If God is so good, why is there evil?


There is something dreadfully wrong with our world. As I write this, part of my world is still in shock and mourning over more than 200 lives that were lost just a few days ago in horrific attacks on churches and hotels in Sri Lanka.

Suffering has a way of raising serious questions about life and who we are as humans – and it is especially challenging for Christianity because of the way we think about God.

Even though the Bible doesn’t really explain why a loving God permits suffering, could there be good reasons for Him to allow a certain amount of suffering in this world – and good reasons for us to trust in this loving God even if we suffer?

Let’s think about this logically: If God is all-good, all-knowing and all-powerful, then evil cannot exist since such a God would hate all forms of suffering, know what to do to eradicate them from this world and have the power to do so. But suffering and evil does exist in the world – so it seems as though one would have to give up on some characteristic of God to avoid this contradiction and inconsistency between the existence of such a God and evil in the world. However, I believe it is reasonable to say there is no contradiction in the existence of God and the existence of evil in the world. An all-wise and timeless God could have good reasons (morally sufficient reasons, scholars would say) for allowing a certain amount of suffering in this world that could be outside of our knowledge and as finite beings. Furthermore, an all-loving and all-knowing God could decide that the best possible world is one with creatures that are capable of love. For love to be possible, these creatures need to have choice which includes choice between right and wrong. The existence of suffering in the world is what you would expect from a creation of a loving God with humans that are free to choose between good and evil in a meaningful sense.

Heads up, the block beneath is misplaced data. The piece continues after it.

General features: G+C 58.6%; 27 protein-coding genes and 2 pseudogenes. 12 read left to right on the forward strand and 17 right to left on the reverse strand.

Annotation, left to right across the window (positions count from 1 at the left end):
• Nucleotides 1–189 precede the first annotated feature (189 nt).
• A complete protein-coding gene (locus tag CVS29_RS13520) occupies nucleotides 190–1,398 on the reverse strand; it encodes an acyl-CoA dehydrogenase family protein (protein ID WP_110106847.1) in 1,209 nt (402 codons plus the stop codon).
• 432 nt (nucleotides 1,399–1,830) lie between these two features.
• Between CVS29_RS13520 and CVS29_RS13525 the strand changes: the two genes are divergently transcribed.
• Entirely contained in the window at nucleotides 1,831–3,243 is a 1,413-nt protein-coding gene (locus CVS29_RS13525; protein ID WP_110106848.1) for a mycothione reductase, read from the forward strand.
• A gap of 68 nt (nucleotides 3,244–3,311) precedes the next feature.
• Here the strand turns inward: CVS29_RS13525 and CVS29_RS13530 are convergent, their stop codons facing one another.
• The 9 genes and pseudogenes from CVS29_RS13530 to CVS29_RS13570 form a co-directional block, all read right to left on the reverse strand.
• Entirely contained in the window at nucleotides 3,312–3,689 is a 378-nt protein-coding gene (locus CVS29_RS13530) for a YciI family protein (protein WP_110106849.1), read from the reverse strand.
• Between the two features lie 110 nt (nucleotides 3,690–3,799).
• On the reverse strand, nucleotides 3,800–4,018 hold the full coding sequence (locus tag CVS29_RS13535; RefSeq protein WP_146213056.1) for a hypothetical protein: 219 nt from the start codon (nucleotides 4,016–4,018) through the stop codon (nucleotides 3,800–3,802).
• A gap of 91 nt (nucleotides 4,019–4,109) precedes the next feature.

There are other issues, too. Even if humans are responsible for suffering in the world, and even if natural disasters are not meaningless suffering to a God who can see how everything is tied together, it is still God who allows suffering to carry on. How can we possibly trust a God who allows the worst that this world has to offer? How can we trust a God who allows our children to die of cancer without revealing His reasons to us? We can trust that God is good even though the Bible doesn’t describe in detail the explanation as to why God allows suffering in our specific situations. What the Scriptures describe in detail however, is how God’s goodness was shown when Jesus died on the Cross and this gives meaning to our questions and trust in the goodness of God. Tim Keller says that the Gospel is “the true story that God made a good world that was marred by sin and evil, but thorough Jesus Christ he redeemed it at infinite cost to himself, so that someday he will return to renew all creation; end all suffering on earth; and restore absolute peace, justice, and joy in the world forever.” If Christianity is true, we do not only have a God who allows suffering, but who suffers alongside us. If Christianity is true, we do not only have a God who allows suffering, but who died for our evil. If Christianity is true, then we do not only have a God who allows suffering, but through the Cross, has put an expiry date on suffering and now offers real comfort in our times of pain through His Spirit and through His people. He works now to comfort those who are in pain and invites those who are called by His name to participate in His work to fix His cosmos. And while we work with Him to give and receive healing, comfort and peace in times of pain, we hold on to His promise of ridding this world of evil once and for all.

Vince Vitale says that even though we might not have the goodness of God explained in detail in our specific suffering, we have the goodness of God displayed on the Cross. For what kind of God would come and die? A God of love. A God we can trust. A Christ we should trust in the midst of our pain.